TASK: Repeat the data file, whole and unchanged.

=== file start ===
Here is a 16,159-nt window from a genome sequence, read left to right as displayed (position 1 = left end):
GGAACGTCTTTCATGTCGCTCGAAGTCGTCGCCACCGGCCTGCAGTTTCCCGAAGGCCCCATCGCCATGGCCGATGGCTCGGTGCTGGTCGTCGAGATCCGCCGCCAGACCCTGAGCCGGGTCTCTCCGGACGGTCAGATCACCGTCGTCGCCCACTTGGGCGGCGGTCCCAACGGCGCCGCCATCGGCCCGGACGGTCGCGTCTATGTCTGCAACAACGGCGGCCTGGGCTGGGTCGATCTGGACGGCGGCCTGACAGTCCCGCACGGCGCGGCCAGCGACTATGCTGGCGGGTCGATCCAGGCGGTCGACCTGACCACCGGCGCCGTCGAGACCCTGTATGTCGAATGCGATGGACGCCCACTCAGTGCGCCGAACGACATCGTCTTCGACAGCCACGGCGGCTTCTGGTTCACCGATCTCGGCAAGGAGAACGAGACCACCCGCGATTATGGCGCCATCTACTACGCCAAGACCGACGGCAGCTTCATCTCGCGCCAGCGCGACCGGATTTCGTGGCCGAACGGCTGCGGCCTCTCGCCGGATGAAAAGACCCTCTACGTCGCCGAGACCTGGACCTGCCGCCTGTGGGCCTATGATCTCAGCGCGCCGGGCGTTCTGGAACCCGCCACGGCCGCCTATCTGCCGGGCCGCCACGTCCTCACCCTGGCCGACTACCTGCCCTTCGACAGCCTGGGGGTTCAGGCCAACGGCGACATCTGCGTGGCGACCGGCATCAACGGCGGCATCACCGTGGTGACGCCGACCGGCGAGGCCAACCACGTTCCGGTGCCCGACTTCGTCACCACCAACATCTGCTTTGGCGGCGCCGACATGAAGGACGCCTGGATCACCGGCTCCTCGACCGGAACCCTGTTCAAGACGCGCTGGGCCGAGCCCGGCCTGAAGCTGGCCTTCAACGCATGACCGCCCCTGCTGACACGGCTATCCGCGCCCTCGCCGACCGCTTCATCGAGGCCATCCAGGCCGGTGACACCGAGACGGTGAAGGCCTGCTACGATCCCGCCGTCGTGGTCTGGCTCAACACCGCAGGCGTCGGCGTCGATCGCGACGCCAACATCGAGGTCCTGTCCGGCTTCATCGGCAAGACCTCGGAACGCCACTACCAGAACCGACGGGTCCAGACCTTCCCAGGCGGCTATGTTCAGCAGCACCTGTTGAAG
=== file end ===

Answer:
Here is a 16,159-nt window from a genome sequence, read left to right as displayed (position 1 = left end):
GGAACGTCTTTCATGTCGCTCGAAGTCGTCGCCACCGGCCTGCAGTTTCCCGAAGGCCCCATCGCCATGGCCGATGGCTCGGTGCTGGTCGTCGAGATCCGCCGCCAGACCCTGAGCCGGGTCTCTCCGGACGGTCAGATCACCGTCGTCGCCCACTTGGGCGGCGGTCCCAACGGCGCCGCCATCGGCCCGGACGGTCGCGTCTATGTCTGCAACAACGGCGGCCTGGGCTGGGTCGATCTGGACGGCGGCCTGACAGTCCCGCACGGCGCGGCCAGCGACTATGCTGGCGGGTCGATCCAGGCGGTCGACCTGACCACCGGCGCCGTCGAGACCCTGTATGTCGAATGCGATGGACGCCCACTCAGTGCGCCGAACGACATCGTCTTCGACAGCCACGGCGGCTTCTGGTTCACCGATCTCGGCAAGGAGAACGAGACCACCCGCGATTATGGCGCCATCTACTACGCCAAGACCGACGGCAGCTTCATCTCGCGCCAGCGCGACCGGATTTCGTGGCCGAACGGCTGCGGCCTCTCGCCGGATGAAAAGACCCTCTACGTCGCCGAGACCTGGACCTGCCGCCTGTGGGCCTATGATCTCAGCGCGCCGGGCGTTCTGGAACCCGCCACGGCCGCCTATCTGCCGGGCCGCCACGTCCTCACCCTGGCCGACTACCTGCCCTTCGACAGCCTGGGGGTTCAGGCCAACGGCGACATCTGCGTGGCGACCGGCATCAACGGCGGCATCACCGTGGTGACGCCGACCGGCGAGGCCAACCACGTTCCGGTGCCCGACTTCGTCACCACCAACATCTGCTTTGGCGGCGCCGACATGAAGGACGCCTGGATCACCGGCTCCTCGACCGGAACCCTGTTCAAGACGCGCTGGGCCGAGCCCGGCCTGAAGCTGGCCTTCAACGCATGACCGCCCCTGCTGACACGGCTATCCGCGCCCTCGCCGACCGCTTCATCGAGGCCATCCAGGCCGGTGACACCGAGACGGTGAAGGCCTGCTACGATCCCGCCGTCGTGGTCTGGCTCAACACCGCAGGCGTCGGCGTCGATCGCGACGCCAACATCGAGGTCCTGTCCGGCTTCATCGGCAAGACCTCGGAACGCCACTACCAGAACCGACGGGTCCAGACCTTCCCAGGCGGCTATGTTCAGCAGCACCTGTTGAAG